Breast abscesses should be managed by a breast specialist, and very rarely need surgery. In the past, women would undergo operation for drainage of the abscess. We now know from studies that using a needle and syringe to drain the breast under ultrasound guidance is just as effective. This prevents an open wound, scarring of the breast and possible later problems with breastfeeding.

Aspiration (sucking out) should be used for breast abscesses in additionto antibiotics and breastfeeding to ensure optimal results. Sometimes you may need aspirations every 2-3 days for 7-10 days, but there should be improvement in your symptoms.
Breast Thrush
Thrush is a yeast infection which can also affect the breastfeeding breast and can be a source of misery!

It causes severe burning, shooting pains during breastfeeding and causing sore patches and red ulcers on the nipples and areolae. Thrush can be passed between the baby’s mouth and the mother’s breast during breastfeeding so reinfection can occur despite continued treatment.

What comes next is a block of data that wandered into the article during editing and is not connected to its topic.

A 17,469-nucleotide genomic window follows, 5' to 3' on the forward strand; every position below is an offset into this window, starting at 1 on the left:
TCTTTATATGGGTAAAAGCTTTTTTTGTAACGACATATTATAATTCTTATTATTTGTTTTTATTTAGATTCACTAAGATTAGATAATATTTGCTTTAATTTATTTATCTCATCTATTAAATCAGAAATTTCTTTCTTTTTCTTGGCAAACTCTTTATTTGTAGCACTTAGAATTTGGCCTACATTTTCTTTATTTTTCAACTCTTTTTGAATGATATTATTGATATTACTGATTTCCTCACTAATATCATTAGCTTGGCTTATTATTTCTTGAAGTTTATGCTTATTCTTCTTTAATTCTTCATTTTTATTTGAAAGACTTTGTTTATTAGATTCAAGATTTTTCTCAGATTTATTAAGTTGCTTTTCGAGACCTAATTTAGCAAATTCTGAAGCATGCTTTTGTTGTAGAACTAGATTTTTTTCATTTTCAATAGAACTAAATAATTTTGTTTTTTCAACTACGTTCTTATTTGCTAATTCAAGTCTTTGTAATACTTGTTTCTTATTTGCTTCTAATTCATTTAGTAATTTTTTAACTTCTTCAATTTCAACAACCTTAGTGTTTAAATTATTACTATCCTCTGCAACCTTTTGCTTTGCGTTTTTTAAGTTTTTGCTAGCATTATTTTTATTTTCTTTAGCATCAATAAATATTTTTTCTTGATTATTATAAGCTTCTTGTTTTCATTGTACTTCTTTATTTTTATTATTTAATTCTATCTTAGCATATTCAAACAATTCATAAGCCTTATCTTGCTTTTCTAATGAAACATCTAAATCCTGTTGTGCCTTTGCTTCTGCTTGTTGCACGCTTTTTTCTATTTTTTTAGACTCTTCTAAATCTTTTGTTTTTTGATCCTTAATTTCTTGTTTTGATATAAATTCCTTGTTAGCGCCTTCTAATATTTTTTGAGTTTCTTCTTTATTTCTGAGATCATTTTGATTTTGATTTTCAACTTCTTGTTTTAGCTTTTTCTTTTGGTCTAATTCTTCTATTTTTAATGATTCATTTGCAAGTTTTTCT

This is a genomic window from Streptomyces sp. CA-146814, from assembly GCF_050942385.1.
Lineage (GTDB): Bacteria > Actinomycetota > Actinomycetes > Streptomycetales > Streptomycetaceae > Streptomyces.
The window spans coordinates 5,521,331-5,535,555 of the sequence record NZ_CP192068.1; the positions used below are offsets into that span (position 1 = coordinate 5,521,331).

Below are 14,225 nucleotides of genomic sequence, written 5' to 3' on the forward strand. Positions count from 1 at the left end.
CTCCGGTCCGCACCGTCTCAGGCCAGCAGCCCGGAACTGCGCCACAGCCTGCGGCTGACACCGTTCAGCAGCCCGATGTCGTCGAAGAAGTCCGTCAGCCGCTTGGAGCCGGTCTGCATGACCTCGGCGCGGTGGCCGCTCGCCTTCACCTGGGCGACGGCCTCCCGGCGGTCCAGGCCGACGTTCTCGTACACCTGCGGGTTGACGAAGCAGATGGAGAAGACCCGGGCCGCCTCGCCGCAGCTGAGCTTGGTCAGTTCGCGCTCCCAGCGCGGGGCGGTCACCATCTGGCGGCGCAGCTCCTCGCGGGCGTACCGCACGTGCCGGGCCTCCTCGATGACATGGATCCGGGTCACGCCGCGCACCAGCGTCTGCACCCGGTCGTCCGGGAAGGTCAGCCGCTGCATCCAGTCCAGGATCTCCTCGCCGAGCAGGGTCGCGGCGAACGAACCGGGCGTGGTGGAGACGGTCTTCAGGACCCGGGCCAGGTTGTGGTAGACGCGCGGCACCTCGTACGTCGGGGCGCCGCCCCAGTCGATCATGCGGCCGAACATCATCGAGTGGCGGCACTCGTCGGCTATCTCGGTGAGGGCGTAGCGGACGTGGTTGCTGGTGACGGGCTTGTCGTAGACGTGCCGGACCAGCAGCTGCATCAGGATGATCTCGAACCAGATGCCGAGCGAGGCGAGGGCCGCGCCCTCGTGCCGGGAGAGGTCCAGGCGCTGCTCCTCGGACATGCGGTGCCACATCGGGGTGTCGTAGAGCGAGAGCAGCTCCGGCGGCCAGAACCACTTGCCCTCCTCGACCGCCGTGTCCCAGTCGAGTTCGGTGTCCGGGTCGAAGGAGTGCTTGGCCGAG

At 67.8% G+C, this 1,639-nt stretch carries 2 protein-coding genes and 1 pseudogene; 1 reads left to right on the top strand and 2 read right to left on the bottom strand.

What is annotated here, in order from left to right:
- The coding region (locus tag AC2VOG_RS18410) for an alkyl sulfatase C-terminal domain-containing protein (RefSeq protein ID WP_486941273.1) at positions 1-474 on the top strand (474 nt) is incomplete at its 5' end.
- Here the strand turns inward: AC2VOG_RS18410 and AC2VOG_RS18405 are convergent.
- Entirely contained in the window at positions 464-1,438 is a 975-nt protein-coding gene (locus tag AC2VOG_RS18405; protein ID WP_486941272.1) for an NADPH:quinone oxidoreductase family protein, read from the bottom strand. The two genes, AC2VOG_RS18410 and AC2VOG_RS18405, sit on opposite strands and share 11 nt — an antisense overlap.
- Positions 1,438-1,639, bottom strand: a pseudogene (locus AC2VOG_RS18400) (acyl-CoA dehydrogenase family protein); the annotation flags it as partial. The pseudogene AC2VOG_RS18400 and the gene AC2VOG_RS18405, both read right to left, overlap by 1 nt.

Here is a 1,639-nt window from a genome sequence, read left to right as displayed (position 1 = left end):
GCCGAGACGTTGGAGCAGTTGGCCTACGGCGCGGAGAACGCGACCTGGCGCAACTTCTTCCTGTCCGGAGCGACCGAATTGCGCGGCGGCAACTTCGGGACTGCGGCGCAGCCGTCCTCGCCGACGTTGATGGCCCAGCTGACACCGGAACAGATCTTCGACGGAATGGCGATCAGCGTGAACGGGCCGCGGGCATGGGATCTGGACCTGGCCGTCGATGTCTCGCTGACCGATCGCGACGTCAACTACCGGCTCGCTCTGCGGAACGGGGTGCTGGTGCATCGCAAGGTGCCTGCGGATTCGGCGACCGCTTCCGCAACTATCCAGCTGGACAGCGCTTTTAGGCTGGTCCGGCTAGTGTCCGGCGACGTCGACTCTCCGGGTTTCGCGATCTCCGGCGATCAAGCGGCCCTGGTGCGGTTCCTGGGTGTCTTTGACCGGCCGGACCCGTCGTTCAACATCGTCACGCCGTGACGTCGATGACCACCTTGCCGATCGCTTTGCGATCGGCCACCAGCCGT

Seek advice early if you are having pain during breastfeeding, it may not be thrush but it can always be helped. Remember that Thrush is a rare cause of breast pain. Most commonly pain is cause by latching and feeding problems that have simple solutions. Don’t start medicine for thrush before you are certain that that is the cause.

If it is thrush, it is important to treat mom and baby at the same time and for long enough to ensure all infection is gone. For deep thrush, you will need an anti-thrush medicine orally as well as an anti-fungal cream for your nipples, and an oral gel for the baby’s mouth. Specialist support is also important as the pain can discourage you from continuing breastfeeding.

Seek help early. Great information for Thrush is available here but you should be examined and started on treatment by someone used to treating the problem.